January 15, 2009
All Things to (Almost) All People
Posted by Gordon Smith


That's the percentage of Americans who approve of how Barack Obama is handling the transition. People have plenty of reasons to be excited for a change, but I wonder how long it will take before the discontent of unmet expectations begins to take hold. My guess is that we will measure that in months, not years.

These are the thoughts that occurred to me as I read about the aspirations of clean techies in Silicon Valley:

[T]here is ... considerable optimism in Silicon Valley that the Obama inauguration will represent a turning point. That rests both on campaign promises to tackle environmental issues as well as a belief that key members of the administration, from Mr Obama down, will bring a technocratic approach to policy that should favour the new green business movement.

Much of the immediate hope rests on the promised economic stimulus package. The buzz in the Valley is that as much as $100bn ... could be used to support green technologies. High on the wish list is a piece of infrastructure that would boost the competitiveness of many producers of alternative energy: a new electricity transmission network across the country. That backbone would be the sort of grand project seen as a focus of the Obama stimulus plan. However, the planning and approval process could delay it for 18 months or more, making its value during the current economic slump questionable.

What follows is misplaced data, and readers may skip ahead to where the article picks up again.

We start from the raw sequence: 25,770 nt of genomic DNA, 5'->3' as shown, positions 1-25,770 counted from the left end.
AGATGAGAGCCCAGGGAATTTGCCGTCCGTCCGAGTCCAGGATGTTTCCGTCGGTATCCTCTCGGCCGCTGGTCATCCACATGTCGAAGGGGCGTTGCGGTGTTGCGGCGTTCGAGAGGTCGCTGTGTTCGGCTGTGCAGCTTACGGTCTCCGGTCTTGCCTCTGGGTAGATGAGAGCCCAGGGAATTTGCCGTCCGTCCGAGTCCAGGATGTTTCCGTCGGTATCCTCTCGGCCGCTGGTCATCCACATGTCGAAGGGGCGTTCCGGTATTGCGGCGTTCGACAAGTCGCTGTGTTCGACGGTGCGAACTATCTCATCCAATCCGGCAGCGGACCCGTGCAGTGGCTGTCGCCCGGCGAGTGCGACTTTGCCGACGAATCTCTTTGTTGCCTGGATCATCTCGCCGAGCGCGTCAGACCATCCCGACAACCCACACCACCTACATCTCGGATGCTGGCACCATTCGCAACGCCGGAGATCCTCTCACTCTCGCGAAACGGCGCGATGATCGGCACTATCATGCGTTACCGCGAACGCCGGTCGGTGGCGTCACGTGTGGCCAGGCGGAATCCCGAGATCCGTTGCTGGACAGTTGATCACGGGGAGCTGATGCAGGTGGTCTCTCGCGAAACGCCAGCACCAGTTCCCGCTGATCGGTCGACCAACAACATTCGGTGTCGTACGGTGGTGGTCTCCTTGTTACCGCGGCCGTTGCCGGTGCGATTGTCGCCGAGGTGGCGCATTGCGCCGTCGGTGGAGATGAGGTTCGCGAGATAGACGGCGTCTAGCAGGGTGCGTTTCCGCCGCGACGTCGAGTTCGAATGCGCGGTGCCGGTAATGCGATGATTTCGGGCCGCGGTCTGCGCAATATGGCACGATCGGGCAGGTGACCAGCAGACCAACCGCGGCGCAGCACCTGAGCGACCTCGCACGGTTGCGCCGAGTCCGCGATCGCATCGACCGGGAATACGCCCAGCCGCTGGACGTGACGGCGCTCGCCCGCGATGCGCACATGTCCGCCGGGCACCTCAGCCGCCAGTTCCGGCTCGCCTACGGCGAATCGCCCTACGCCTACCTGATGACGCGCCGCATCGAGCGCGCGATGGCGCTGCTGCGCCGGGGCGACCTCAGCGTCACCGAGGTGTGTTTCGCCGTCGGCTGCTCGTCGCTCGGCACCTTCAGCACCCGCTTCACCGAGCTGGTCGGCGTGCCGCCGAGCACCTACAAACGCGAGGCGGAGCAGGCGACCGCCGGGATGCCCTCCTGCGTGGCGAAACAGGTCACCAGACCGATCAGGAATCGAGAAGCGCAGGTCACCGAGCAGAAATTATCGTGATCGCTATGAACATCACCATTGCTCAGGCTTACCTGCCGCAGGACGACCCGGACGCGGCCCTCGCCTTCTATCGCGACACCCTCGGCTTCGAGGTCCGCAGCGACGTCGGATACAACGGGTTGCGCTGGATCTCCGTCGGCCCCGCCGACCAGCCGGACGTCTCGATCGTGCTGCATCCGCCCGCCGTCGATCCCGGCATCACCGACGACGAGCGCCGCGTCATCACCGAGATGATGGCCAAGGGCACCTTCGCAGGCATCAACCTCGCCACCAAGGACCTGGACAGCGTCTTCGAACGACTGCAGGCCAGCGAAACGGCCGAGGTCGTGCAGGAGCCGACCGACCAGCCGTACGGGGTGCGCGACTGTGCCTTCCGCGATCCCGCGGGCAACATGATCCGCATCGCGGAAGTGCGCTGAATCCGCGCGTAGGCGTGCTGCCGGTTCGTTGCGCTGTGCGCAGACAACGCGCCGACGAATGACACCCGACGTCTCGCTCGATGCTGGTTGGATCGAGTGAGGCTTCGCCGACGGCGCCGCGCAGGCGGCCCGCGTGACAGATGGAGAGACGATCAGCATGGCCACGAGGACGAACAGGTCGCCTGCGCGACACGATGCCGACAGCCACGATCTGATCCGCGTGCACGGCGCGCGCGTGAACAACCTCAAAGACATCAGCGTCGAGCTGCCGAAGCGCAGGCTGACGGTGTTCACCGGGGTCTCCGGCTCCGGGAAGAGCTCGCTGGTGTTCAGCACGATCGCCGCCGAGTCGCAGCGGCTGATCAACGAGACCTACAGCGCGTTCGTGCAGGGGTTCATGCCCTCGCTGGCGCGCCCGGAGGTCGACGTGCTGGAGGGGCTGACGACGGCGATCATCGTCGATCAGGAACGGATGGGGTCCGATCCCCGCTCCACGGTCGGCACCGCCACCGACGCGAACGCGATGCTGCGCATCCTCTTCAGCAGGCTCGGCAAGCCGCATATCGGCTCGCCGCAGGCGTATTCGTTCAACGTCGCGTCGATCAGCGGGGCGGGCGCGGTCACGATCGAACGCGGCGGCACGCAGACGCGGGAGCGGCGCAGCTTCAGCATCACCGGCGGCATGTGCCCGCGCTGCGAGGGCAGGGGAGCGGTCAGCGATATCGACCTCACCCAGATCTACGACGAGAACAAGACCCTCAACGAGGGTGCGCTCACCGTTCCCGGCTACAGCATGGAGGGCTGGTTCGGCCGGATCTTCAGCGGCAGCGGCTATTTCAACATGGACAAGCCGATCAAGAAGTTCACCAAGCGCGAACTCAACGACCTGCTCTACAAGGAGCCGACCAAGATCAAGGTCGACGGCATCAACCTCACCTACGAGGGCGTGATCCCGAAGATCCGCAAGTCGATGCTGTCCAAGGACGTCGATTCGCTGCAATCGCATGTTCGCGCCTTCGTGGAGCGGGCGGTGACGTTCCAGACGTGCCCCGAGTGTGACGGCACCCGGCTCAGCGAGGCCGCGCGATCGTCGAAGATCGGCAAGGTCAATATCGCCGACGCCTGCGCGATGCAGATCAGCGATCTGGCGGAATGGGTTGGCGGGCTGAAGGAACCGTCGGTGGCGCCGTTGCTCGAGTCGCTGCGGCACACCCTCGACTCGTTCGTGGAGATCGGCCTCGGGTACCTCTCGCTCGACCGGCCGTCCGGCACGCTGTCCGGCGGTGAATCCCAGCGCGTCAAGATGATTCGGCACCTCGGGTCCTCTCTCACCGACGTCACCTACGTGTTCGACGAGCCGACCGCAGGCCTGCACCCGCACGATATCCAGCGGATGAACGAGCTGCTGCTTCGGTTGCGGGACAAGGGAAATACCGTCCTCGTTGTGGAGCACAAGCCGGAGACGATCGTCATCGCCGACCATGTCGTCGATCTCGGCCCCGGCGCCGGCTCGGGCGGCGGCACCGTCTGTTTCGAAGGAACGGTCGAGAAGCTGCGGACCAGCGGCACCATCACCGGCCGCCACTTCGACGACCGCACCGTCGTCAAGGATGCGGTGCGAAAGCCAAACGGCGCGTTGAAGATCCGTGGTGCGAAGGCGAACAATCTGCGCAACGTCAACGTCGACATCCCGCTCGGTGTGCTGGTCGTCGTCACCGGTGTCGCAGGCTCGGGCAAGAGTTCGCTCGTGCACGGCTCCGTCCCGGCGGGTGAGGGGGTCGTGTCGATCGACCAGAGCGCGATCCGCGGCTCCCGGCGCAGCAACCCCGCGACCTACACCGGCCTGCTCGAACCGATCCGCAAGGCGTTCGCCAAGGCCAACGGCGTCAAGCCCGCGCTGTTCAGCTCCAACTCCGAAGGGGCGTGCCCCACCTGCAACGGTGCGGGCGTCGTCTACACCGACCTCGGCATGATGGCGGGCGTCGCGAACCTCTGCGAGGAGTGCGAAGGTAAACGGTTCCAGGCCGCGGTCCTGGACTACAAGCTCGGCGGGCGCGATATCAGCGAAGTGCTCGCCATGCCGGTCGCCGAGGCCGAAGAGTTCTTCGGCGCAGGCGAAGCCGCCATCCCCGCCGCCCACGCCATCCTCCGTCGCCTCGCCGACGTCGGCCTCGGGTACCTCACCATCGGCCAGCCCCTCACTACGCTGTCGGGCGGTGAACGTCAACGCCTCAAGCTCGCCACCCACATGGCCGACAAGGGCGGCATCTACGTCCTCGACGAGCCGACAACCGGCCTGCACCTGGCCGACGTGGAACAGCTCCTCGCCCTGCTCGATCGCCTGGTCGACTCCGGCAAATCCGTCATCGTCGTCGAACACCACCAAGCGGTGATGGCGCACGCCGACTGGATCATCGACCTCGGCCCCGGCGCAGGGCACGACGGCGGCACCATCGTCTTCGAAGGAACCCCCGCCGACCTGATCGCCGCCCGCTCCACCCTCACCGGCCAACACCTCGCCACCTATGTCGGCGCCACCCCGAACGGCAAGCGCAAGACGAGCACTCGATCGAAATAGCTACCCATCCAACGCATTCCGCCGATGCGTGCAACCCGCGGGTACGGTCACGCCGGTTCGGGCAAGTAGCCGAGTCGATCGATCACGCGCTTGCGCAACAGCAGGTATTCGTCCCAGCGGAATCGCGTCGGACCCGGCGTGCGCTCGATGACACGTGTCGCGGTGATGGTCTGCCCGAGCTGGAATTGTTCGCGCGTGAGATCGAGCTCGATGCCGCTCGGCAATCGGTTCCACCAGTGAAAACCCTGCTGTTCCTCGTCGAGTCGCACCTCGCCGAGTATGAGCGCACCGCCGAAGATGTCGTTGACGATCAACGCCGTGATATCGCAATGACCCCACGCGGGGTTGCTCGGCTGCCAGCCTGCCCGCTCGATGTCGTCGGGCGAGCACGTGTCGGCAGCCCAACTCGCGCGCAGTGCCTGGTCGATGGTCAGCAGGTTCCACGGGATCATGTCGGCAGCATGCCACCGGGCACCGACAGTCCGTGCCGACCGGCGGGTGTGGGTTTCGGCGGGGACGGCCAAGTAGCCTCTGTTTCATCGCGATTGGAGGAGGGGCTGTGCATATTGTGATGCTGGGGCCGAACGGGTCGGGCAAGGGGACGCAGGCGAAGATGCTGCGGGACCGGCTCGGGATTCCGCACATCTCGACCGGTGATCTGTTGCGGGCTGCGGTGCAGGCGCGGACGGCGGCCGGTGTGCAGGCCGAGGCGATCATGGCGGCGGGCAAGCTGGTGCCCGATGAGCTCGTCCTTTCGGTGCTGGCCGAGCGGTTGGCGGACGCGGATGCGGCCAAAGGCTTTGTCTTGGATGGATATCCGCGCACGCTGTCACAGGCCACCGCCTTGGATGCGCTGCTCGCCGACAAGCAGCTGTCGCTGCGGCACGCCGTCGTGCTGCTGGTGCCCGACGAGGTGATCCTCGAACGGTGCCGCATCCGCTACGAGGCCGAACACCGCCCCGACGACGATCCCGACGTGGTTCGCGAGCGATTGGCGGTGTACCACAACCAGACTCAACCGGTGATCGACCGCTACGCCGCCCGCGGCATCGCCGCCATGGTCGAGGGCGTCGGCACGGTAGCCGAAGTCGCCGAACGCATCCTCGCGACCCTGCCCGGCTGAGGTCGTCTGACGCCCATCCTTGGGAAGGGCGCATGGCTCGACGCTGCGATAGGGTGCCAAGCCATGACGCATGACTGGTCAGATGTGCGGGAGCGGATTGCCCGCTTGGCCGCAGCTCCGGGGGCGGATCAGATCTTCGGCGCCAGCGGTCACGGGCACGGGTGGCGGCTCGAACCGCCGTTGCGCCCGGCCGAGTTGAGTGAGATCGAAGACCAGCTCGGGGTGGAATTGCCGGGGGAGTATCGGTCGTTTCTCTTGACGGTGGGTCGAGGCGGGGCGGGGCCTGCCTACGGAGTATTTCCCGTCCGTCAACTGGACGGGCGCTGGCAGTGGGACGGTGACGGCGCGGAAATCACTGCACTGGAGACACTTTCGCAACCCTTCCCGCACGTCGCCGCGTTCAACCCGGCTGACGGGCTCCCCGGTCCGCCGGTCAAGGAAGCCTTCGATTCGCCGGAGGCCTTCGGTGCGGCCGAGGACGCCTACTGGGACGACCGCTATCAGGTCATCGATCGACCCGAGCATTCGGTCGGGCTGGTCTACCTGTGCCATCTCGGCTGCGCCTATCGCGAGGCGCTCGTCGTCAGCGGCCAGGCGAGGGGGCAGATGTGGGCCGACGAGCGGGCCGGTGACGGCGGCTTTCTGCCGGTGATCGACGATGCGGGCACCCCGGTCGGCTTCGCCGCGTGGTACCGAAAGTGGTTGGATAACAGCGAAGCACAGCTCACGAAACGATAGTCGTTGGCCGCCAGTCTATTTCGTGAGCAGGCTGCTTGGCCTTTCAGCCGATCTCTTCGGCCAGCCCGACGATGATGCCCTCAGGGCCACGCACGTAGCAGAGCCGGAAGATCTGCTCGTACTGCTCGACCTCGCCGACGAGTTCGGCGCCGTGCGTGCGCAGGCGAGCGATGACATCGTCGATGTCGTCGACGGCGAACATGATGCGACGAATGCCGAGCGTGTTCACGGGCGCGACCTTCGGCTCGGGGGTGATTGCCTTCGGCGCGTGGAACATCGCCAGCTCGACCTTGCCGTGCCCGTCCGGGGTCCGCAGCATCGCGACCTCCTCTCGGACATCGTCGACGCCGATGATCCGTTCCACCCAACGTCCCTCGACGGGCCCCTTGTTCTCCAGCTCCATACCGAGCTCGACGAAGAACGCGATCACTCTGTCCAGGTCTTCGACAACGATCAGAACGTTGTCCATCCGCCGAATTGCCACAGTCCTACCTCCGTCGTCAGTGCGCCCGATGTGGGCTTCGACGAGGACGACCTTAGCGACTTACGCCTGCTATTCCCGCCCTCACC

We have blogged about clean tech before, and I am bullish on this sector. Nevertheless, I wonder if one of the opportunity costs of the bailout will be the derailing of big government subsidies of clean technologies.

One proposal that seems to be gaining momentum -- despite sometimes incoherent arguments of proponents -- is the idea of ramping up the taxes on gasoline to encourage the development and use of alternative energy sources. This issue encapsulates the problem Obama faces on many issues: if he embraces this idea, he alienates the UAW (and lots of other people, including me), but if he rejects the idea, he undermines one of the core policy proposals coming from Silicon Valley.

Either way, let the grumbling begin ... next week.

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